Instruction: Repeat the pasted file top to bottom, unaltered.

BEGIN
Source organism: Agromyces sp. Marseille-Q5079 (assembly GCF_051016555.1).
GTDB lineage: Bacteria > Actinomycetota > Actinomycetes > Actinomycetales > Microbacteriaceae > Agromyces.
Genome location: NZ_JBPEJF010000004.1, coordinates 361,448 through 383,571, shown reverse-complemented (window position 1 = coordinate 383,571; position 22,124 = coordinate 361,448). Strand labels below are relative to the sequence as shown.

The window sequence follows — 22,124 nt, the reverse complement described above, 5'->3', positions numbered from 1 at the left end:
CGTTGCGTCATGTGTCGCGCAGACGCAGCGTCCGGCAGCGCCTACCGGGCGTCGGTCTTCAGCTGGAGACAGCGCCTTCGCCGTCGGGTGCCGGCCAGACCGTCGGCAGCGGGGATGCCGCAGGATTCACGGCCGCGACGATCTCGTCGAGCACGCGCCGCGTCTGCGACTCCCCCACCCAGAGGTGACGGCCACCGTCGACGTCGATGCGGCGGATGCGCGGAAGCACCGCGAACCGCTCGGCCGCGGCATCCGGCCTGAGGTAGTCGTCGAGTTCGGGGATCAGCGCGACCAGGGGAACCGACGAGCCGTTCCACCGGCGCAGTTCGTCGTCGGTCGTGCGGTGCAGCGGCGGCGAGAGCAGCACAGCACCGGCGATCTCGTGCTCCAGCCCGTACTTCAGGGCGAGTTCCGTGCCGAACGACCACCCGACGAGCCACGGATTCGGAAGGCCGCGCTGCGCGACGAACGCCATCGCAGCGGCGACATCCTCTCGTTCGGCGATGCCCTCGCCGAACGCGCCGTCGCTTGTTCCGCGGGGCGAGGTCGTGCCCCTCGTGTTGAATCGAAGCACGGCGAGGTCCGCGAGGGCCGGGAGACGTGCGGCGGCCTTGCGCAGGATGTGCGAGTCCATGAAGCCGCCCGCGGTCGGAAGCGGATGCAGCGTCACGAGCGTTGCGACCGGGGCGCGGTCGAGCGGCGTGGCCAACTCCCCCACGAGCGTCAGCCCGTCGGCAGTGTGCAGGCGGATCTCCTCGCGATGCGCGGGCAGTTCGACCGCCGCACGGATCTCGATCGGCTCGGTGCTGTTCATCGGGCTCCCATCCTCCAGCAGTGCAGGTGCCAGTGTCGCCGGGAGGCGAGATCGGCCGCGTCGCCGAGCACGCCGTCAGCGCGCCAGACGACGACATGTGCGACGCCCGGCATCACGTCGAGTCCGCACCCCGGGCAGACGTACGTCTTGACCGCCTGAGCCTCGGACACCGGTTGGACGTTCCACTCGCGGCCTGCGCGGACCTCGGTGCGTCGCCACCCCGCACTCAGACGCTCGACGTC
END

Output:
Source organism: Agromyces sp. Marseille-Q5079 (assembly GCF_051016555.1).
GTDB lineage: Bacteria > Actinomycetota > Actinomycetes > Actinomycetales > Microbacteriaceae > Agromyces.
Genome location: NZ_JBPEJF010000004.1, coordinates 361,448 through 383,571, shown reverse-complemented (window position 1 = coordinate 383,571; position 22,124 = coordinate 361,448). Strand labels below are relative to the sequence as shown.

The window sequence follows — 22,124 nt, the reverse complement described above, 5'->3', positions numbered from 1 at the left end:
CGTTGCGTCATGTGTCGCGCAGACGCAGCGTCCGGCAGCGCCTACCGGGCGTCGGTCTTCAGCTGGAGACAGCGCCTTCGCCGTCGGGTGCCGGCCAGACCGTCGGCAGCGGGGATGCCGCAGGATTCACGGCCGCGACGATCTCGTCGAGCACGCGCCGCGTCTGCGACTCCCCCACCCAGAGGTGACGGCCACCGTCGACGTCGATGCGGCGGATGCGCGGAAGCACCGCGAACCGCTCGGCCGCGGCATCCGGCCTGAGGTAGTCGTCGAGTTCGGGGATCAGCGCGACCAGGGGAACCGACGAGCCGTTCCACCGGCGCAGTTCGTCGTCGGTCGTGCGGTGCAGCGGCGGCGAGAGCAGCACAGCACCGGCGATCTCGTGCTCCAGCCCGTACTTCAGGGCGAGTTCCGTGCCGAACGACCACCCGACGAGCCACGGATTCGGAAGGCCGCGCTGCGCGACGAACGCCATCGCAGCGGCGACATCCTCTCGTTCGGCGATGCCCTCGCCGAACGCGCCGTCGCTTGTTCCGCGGGGCGAGGTCGTGCCCCTCGTGTTGAATCGAAGCACGGCGAGGTCCGCGAGGGCCGGGAGACGTGCGGCGGCCTTGCGCAGGATGTGCGAGTCCATGAAGCCGCCCGCGGTCGGAAGCGGATGCAGCGTCACGAGCGTTGCGACCGGGGCGCGGTCGAGCGGCGTGGCCAACTCCCCCACGAGCGTCAGCCCGTCGGCAGTGTGCAGGCGGATCTCCTCGCGATGCGCGGGCAGTTCGACCGCCGCACGGATCTCGATCGGCTCGGTGCTGTTCATCGGGCTCCCATCCTCCAGCAGTGCAGGTGCCAGTGTCGCCGGGAGGCGAGATCGGCCGCGTCGCCGAGCACGCCGTCAGCGCGCCAGACGACGACATGTGCGACGCCCGGCATCACGTCGAGTCCGCACCCCGGGCAGACGTACGTCTTGACCGCCTGAGCCTCGGACACCGGTTGGACGTTCCACTCGCGGCCTGCGCGGACCTCGGTGCGTCGCCACCCCGCACTCAGACGCTCGACGTC